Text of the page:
Document Type


Publication Date


Source Publication

Jennifer Sankey et al, Operationalizing Indigenous-led Impact Assessment (report prepared for the Impact Assessment Agency of Canada, 2023) 30pp.


Ring of Fire; Indigenous-led Impact Assessment; Indigenous Law; Impact Assessment; Environmental Assessment; Mining; Extraction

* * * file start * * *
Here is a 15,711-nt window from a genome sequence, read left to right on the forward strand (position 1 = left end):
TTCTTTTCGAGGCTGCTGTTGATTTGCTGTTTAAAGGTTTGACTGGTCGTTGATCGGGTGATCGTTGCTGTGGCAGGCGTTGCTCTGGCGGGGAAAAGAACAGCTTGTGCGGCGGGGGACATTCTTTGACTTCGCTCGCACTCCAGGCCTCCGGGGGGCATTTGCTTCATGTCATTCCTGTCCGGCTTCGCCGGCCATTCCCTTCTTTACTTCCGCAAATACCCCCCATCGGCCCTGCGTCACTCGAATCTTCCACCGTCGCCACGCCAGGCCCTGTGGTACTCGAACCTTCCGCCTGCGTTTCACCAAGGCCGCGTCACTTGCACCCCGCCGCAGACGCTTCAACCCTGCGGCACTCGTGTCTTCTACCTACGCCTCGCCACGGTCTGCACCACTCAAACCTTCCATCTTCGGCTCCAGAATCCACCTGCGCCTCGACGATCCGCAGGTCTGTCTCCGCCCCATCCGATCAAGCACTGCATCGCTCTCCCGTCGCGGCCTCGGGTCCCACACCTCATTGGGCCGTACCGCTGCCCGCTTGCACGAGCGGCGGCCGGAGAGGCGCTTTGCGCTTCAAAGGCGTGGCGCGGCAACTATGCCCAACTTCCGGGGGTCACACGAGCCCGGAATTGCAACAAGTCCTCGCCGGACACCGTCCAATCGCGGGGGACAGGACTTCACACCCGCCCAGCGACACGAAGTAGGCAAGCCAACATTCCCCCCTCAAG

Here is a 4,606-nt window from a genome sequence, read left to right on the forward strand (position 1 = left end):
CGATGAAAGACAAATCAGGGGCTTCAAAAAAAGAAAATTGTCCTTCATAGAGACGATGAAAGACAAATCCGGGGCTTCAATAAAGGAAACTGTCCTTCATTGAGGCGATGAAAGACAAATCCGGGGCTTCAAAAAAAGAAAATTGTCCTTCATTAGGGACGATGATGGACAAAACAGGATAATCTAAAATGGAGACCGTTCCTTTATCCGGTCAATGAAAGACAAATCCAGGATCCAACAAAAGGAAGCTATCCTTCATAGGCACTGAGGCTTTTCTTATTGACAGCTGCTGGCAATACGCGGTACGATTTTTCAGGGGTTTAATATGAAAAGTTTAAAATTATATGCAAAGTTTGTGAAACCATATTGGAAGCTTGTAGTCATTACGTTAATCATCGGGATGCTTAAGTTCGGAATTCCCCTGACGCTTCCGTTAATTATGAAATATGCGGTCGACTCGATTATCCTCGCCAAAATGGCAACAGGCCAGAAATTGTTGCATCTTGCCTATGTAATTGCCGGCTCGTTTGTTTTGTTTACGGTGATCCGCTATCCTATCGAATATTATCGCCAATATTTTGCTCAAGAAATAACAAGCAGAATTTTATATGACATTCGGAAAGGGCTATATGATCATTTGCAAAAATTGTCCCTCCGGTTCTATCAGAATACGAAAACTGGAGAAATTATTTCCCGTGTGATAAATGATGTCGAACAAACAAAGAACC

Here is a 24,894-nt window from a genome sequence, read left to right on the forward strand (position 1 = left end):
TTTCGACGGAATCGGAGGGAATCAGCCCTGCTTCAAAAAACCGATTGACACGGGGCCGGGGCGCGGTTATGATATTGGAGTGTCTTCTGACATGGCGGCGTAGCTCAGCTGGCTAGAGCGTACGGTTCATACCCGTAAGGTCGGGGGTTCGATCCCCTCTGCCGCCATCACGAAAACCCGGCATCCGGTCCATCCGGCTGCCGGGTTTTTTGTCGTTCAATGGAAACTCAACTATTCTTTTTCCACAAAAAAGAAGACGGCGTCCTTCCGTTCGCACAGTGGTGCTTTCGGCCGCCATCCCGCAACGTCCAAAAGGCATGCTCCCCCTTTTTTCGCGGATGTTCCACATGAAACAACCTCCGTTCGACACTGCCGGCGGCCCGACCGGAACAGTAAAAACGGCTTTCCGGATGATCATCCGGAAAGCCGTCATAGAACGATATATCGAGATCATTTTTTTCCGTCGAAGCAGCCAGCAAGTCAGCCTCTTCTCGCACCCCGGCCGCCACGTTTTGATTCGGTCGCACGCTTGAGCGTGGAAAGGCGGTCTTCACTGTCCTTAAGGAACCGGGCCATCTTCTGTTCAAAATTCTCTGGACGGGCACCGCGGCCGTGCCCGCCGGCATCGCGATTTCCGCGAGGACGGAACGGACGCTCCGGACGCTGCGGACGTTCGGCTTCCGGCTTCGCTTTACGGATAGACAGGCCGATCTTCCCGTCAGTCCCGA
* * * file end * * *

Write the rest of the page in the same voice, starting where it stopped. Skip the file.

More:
In 2007, a significant mineral deposit dubbed the “Ring of Fire” was discovered in the boreal peatlands in Treaty No.9 territory in the far north of Ontario. The original project proposal submitted to the Canadian Environmental Assessment Agency was for a chromite mine and an associated infrastructure corridor to connect the remote location to the provincial high-way system. As years went by without progress on the regulatory approvals, the proponent sold its claims at a loss. In the period that followed, Ontario negotiated with the Matawa First Nations (the nine most proximate First Nations) who were, as a united block, claiming to hold inherent jurisdiction and governing authority over their homelands in the Ring of Fire region, an area exclusively occupied by Indigenous peoples. Those negotiations soon broke down and Ontario pivoted to bilateral negotiations with individual “mining-ready” First Nations. Deal-making from that approach has produced two First Nations willing to act as proponents for all-season roads along the same corridor as the mining road originally proposed. Three road segments became subject to both provincial and federal environmental/impact assessments. The Impact Assessment Agency of Canada also initiated a Regional Assessment for the Ring of Fire region, which was intended to examine the cumulative impacts of all the expected changes in the region brought about by opening up the far north. Each of these assessments is now mired in controversy about who holds jurisdiction, who can provide or withhold their consent to major projects in the region, and whose law applies when environmental/impact assessments are conducted. This case study illustrates how difficult it can be to apply a term such as “Indigenous-led impact assessment” in a context of overlapping territories, competing authorities, and multiple legal orders.